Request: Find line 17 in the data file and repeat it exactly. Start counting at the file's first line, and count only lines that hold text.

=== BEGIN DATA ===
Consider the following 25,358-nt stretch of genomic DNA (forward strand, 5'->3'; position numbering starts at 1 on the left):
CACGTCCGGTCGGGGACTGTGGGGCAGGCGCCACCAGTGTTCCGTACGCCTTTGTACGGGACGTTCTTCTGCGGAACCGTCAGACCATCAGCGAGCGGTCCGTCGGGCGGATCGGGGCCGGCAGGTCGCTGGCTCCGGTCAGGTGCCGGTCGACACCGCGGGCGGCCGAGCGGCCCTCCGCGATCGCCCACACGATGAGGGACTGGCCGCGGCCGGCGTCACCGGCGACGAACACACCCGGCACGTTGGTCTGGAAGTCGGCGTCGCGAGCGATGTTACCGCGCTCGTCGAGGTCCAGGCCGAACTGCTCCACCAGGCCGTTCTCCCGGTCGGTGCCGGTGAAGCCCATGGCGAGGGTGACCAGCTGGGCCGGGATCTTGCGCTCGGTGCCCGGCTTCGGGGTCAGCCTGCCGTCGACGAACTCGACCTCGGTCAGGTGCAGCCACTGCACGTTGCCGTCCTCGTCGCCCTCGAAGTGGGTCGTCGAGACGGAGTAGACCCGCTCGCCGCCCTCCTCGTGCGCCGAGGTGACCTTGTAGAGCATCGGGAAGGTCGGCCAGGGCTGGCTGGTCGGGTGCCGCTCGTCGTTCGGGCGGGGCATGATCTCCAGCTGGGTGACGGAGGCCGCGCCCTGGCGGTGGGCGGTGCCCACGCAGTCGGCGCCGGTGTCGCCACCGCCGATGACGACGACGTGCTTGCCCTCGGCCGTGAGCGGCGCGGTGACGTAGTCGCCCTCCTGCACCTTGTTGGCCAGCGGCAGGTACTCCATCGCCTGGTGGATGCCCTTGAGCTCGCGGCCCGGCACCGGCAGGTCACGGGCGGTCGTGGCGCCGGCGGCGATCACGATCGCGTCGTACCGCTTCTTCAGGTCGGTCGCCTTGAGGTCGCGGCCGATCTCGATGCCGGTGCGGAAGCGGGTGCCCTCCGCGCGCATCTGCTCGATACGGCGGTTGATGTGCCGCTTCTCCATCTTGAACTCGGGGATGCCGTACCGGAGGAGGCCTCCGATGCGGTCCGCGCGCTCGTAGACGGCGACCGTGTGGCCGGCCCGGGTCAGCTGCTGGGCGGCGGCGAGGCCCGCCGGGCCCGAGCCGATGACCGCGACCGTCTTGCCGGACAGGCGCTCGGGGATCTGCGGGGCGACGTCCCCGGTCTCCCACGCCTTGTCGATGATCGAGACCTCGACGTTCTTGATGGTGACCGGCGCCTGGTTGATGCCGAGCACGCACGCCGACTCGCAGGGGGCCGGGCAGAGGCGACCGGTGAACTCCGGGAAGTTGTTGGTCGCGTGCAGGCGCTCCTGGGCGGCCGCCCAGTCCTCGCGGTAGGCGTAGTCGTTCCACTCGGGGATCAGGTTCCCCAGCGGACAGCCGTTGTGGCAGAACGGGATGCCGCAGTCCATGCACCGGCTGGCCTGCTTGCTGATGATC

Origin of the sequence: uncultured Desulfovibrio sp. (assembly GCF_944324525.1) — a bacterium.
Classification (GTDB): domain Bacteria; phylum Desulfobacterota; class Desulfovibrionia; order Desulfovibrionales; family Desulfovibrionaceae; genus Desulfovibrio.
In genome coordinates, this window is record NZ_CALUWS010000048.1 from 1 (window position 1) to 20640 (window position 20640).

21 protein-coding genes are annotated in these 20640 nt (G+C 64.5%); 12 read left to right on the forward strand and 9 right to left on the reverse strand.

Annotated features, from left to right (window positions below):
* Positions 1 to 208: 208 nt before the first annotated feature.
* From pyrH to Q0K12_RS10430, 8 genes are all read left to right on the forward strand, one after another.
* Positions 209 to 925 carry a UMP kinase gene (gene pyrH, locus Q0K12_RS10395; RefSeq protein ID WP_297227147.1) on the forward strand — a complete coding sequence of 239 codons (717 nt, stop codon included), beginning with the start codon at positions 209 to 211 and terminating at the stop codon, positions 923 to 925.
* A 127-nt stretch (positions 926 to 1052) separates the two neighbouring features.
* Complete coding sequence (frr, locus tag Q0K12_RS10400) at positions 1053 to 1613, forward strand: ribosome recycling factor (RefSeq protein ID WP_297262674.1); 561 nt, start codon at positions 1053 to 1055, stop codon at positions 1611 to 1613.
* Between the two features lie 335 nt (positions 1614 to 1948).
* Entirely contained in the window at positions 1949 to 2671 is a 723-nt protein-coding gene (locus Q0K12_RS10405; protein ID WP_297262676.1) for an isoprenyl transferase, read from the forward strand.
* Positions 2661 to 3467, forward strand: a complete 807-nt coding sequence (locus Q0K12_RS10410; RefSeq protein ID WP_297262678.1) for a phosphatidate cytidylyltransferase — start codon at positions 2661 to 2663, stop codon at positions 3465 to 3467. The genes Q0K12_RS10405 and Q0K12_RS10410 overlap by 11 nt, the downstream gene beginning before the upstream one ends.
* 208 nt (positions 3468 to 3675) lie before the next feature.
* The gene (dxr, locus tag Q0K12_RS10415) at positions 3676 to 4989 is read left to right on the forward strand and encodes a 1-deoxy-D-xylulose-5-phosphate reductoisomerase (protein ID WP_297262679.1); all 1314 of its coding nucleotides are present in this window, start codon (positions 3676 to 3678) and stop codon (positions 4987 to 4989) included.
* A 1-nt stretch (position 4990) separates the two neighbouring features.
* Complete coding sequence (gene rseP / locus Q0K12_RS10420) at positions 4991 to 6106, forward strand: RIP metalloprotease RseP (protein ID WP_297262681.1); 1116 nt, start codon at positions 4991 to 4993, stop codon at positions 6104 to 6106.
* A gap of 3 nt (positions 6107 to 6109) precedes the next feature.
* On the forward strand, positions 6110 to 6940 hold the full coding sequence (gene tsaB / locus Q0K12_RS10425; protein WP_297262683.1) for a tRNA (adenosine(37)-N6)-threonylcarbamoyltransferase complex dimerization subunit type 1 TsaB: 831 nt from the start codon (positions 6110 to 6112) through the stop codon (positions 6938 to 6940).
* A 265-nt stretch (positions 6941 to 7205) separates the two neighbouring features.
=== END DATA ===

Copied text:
* The gene (dxr, locus tag Q0K12_RS10415) at positions 3676 to 4989 is read left to right on the forward strand and encodes a 1-deoxy-D-xylulose-5-phosphate reductoisomerase (protein ID WP_297262679.1); all 1314 of its coding nucleotides are present in this window, start codon (positions 3676 to 3678) and stop codon (positions 4987 to 4989) included.